July 14, 1949
Watauga County held a parade and all-day celebration for the 100th birthday of the county, according to the “Celebration” article of the paper. The weather was dreary, and the director of the event remarked that there would be no doubt about the day being profitable, if it wasn’t for that. The Watauga Democrat’s concluding coverage of the centennial celebration included this statement: “The crowds have gone away, the curtain has gone down on the centennial scene, but generations yet unborn will reap the value from the publicity which has been accorded our county.”
The Democrat reported that law enforcement officers, including city police, the sheriff’s office and state troopers, only made 15 arrests during the week of the centennial celebration. Per the paper, it was officers who wanted their thanks to “be extended [to] the people for their cooperation.”
July 24, 1969
This week’s copy of the Democrat included “Spacemen Walk...,”coverage of the Apollo 11 moon landing, the 50th anniversary of which is Saturday, July 20. That day, as history was made, the “Horn in the West” theatre cast joined its audience to witness Neil Armstrong and Buzz Aldrin take the first steps on the moon. The excursion lasted for two hours and 11 minutes, and Armstrong and Aldrin collected 80 pounds of rock and samples.
As reported by the Democrat, President Richard Nixon said, “The heavens have become part of man’s world,” from the White House to the astronauts, who were 250,000 miles away.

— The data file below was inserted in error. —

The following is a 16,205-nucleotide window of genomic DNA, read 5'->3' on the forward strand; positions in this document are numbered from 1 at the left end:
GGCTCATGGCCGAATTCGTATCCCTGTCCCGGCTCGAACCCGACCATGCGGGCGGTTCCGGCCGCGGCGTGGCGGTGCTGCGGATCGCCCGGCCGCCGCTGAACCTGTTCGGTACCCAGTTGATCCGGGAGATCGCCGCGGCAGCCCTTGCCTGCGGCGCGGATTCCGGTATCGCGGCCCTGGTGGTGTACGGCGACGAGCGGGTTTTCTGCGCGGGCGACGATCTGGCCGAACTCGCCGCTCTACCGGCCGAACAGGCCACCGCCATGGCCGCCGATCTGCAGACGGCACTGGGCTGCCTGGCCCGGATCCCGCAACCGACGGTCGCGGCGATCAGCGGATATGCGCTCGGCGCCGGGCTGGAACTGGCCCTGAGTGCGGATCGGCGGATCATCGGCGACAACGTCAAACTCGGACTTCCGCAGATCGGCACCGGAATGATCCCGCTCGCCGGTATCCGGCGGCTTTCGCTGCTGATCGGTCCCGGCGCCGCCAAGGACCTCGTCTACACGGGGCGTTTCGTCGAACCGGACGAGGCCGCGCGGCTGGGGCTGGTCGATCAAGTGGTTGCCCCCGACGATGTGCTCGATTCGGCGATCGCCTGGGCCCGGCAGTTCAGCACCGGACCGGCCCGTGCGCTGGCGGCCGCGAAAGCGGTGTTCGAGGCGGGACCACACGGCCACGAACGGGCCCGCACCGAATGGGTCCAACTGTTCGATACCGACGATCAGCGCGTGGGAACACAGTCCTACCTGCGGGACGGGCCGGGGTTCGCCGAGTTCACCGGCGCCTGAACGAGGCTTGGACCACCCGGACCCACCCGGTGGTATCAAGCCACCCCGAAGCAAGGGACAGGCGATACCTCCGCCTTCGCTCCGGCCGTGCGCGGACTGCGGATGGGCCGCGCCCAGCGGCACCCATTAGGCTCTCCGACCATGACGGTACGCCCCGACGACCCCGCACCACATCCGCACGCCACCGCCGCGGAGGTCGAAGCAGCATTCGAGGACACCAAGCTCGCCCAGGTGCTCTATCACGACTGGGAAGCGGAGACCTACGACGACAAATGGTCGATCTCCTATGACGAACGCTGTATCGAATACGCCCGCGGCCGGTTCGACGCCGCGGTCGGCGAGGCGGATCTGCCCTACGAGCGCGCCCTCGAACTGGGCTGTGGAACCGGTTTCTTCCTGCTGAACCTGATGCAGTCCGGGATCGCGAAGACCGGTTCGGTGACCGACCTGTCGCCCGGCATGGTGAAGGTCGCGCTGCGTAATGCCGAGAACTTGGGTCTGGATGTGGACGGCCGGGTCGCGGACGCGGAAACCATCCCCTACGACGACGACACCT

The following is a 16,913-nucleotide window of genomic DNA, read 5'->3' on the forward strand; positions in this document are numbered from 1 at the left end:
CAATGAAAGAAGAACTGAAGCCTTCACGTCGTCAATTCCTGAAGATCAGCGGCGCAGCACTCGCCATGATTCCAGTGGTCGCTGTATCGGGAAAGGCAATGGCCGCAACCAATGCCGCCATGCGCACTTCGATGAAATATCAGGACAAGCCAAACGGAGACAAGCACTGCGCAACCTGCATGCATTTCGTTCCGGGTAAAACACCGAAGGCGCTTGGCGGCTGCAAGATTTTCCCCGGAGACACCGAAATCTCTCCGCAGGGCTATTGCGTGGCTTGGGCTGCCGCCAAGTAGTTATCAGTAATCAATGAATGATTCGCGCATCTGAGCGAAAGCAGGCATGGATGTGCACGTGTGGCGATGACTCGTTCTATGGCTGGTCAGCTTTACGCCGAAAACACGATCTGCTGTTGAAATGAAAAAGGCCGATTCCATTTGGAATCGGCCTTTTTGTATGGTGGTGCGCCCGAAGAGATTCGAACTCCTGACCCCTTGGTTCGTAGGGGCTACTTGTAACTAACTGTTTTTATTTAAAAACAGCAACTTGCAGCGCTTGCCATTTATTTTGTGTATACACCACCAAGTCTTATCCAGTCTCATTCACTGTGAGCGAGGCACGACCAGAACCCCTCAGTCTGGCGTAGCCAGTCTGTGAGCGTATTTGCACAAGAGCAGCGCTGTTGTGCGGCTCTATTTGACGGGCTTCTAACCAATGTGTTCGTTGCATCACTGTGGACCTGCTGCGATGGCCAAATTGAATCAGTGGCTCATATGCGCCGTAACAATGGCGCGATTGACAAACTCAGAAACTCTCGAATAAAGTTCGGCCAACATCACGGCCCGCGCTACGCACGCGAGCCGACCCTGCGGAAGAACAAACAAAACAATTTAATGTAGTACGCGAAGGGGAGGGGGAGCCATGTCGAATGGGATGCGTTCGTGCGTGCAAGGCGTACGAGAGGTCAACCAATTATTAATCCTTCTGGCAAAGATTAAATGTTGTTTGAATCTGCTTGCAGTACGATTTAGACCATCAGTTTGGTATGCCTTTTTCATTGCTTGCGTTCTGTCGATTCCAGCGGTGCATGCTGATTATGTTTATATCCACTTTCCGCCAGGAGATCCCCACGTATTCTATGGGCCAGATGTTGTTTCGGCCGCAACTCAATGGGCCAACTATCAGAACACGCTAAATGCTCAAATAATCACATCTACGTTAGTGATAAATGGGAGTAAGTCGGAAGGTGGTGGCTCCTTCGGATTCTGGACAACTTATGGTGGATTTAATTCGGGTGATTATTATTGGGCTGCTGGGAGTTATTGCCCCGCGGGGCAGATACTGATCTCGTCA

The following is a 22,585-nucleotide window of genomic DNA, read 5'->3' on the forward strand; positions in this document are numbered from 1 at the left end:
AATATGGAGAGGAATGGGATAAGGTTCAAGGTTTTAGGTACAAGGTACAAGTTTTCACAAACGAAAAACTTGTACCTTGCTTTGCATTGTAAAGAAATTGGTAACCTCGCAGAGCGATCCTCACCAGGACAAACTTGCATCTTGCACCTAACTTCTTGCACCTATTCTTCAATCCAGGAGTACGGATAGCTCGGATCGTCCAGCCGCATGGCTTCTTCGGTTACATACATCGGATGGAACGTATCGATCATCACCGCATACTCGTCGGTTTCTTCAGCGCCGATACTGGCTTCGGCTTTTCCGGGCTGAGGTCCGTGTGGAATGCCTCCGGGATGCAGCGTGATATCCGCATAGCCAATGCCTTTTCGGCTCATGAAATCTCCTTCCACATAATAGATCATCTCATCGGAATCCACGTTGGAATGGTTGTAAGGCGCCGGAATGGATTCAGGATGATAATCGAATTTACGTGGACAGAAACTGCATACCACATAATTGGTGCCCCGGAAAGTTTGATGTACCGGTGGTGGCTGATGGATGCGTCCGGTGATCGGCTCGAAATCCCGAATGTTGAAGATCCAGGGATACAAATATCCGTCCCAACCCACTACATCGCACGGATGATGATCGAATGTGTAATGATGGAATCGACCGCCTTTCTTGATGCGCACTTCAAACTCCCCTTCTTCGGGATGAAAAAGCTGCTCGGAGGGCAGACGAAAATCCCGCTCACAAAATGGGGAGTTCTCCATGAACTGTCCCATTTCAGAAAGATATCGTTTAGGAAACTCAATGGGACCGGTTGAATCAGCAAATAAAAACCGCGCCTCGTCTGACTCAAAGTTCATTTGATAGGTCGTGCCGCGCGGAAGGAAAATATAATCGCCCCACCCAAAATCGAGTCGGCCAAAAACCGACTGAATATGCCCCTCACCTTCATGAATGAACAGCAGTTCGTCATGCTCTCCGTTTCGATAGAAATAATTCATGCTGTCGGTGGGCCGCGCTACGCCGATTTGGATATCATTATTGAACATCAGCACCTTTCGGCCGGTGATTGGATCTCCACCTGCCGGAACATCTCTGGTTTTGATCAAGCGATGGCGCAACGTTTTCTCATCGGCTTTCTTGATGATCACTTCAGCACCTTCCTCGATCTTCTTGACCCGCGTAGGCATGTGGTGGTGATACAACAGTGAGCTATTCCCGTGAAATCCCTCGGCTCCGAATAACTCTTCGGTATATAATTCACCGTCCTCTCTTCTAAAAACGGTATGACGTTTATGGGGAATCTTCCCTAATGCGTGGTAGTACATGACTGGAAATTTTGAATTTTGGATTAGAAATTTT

In Boone, people were reminded of the origins of the town.
“As they shuffled out of the arena [at] about 1 a.m., many may have mused that, except for the matter of 200 years, the man who first touched the moon might just as well have been Daniel Boone, the pioneer from North Carolina,” the paper said.
In addition to the moon landing, the paper also reported that attendance of college students in Watauga County had doubled since the turn of the decade. While there were 230 Wataugans enrolled in college in 1960, there were 490 enrolled for the 1969 school year.
July 17, 1989
A chemical spill in Blowing Rock, estimated to cost $250,000, caused more than 100 residents to be evacuated from their homes. A tanker truck overturned, spilling toluene, a chemical that can cause respiratory paralysis. This and two other harmful chemicals ran into the New River and into a lake on the Blowing Rock Country Club golf course, according to the report from Caroline D. Walker of the Watauga Democrat. Keith Buff, superintendent of Hickory’s water and sewer plant, collapsed after entering the culvert to take readings. He was released from Blowing Rock Hospital after treatment.
Peter Nathanson from the N.C. Department of Natural Resources and Community Development remarked that readings went as high as 3,000 parts per million, while 200 parts per million is enough to paralyze a person’s respiratory system.
“When the readings are that high, you’ve got some acute exposure,” Nathanson said. “Anyone who is working around the site must wear respirators.”
Additionally, the county started fining individuals $100 for not having their vehicles registered. If the law had taken place that day, more than 2,000 people would have been fined; however, the law was not officially enforced until the fall of 1989.
Radio Shack was selling a Tandy 1000 TL with a color monitor for $1,299. The package included a “two-button point and click” mouse.